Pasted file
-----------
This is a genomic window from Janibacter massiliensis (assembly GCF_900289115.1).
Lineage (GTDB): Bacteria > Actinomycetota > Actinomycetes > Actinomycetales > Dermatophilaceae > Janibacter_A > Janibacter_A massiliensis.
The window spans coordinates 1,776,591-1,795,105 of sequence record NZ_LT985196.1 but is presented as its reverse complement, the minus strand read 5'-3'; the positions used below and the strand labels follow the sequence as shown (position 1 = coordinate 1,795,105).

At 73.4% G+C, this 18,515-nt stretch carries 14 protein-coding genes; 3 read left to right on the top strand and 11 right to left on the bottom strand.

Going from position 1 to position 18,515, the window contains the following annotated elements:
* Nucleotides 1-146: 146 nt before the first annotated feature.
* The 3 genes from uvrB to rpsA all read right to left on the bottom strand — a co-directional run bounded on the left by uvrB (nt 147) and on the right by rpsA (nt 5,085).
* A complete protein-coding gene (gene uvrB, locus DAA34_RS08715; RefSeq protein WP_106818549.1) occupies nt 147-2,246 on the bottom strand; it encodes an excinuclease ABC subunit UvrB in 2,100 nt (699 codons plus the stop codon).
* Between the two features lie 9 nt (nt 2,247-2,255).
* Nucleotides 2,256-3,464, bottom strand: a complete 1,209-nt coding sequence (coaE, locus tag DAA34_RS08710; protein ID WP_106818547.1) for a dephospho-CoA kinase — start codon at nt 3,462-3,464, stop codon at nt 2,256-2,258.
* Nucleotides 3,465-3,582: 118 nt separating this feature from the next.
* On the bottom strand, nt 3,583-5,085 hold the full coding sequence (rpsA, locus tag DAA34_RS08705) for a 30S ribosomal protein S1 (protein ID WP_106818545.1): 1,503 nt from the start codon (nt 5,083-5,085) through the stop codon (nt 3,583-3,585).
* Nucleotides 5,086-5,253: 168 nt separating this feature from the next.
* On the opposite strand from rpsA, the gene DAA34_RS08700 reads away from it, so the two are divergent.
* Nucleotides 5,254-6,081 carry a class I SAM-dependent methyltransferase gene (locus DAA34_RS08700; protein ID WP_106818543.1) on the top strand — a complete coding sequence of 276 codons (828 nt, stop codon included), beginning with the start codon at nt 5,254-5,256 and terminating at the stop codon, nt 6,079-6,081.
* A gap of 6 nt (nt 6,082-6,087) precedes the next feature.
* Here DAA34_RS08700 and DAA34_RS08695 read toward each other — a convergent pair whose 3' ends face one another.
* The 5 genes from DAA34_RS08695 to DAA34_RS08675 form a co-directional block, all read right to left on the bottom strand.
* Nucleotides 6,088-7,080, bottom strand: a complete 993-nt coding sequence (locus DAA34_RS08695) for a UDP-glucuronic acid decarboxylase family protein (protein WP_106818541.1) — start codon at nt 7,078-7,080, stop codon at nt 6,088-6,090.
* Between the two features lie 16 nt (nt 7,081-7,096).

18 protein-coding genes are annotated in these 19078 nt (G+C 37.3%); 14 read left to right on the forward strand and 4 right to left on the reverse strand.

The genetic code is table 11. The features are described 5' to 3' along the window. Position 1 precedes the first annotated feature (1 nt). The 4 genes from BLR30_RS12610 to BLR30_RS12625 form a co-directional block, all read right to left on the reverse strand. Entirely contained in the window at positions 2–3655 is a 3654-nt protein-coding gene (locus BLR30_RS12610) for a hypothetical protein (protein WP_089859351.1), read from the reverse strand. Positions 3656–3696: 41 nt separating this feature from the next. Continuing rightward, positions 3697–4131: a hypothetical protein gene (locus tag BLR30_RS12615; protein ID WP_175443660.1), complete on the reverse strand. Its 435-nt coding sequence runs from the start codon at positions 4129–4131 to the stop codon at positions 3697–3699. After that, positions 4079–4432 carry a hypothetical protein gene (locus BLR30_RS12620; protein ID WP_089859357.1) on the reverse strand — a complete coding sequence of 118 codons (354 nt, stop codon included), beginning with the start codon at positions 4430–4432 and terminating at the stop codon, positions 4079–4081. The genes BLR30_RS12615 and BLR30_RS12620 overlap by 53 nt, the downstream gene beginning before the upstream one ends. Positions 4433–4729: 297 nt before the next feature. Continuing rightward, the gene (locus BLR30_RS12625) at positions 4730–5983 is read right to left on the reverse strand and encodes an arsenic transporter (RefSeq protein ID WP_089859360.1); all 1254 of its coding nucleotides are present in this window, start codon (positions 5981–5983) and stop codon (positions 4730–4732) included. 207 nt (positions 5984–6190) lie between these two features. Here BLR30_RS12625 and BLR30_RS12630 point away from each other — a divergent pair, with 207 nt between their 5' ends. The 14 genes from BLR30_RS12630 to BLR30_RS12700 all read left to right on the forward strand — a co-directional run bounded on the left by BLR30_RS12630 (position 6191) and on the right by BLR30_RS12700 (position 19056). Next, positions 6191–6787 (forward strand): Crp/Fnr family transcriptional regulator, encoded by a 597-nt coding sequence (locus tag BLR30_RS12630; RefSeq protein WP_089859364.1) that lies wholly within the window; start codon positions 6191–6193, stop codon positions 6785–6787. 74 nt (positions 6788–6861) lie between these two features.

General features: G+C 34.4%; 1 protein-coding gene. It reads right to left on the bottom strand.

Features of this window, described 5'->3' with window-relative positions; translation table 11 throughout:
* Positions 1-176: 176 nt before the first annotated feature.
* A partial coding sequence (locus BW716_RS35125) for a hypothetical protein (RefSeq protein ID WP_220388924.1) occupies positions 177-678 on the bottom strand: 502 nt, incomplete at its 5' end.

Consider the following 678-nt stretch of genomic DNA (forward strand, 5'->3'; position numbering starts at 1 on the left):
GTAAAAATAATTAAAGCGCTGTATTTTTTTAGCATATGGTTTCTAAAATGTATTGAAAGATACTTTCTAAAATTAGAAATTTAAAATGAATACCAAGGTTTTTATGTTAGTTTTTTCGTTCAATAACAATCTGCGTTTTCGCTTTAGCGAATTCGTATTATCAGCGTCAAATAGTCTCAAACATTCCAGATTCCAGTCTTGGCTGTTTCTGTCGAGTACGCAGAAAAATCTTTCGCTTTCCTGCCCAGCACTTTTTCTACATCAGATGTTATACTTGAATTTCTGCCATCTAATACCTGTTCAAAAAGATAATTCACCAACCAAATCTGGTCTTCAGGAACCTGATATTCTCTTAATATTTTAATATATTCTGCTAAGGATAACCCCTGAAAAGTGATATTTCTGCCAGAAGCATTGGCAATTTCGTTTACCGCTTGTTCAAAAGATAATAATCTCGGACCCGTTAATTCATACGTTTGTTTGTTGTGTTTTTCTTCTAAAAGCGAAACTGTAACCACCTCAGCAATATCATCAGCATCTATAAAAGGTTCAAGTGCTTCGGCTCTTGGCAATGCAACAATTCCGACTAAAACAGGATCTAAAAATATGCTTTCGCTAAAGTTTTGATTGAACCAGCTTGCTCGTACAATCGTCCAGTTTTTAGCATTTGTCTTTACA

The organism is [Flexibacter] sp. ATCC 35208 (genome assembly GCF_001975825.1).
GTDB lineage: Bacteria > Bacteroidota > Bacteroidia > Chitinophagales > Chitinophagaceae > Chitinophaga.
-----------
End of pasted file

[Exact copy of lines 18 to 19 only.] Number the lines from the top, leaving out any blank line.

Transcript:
* The 5 genes from DAA34_RS08695 to DAA34_RS08675 form a co-directional block, all read right to left on the bottom strand.
* Nucleotides 6,088-7,080, bottom strand: a complete 993-nt coding sequence (locus DAA34_RS08695) for a UDP-glucuronic acid decarboxylase family protein (protein WP_106818541.1) — start codon at nt 7,078-7,080, stop codon at nt 6,088-6,090.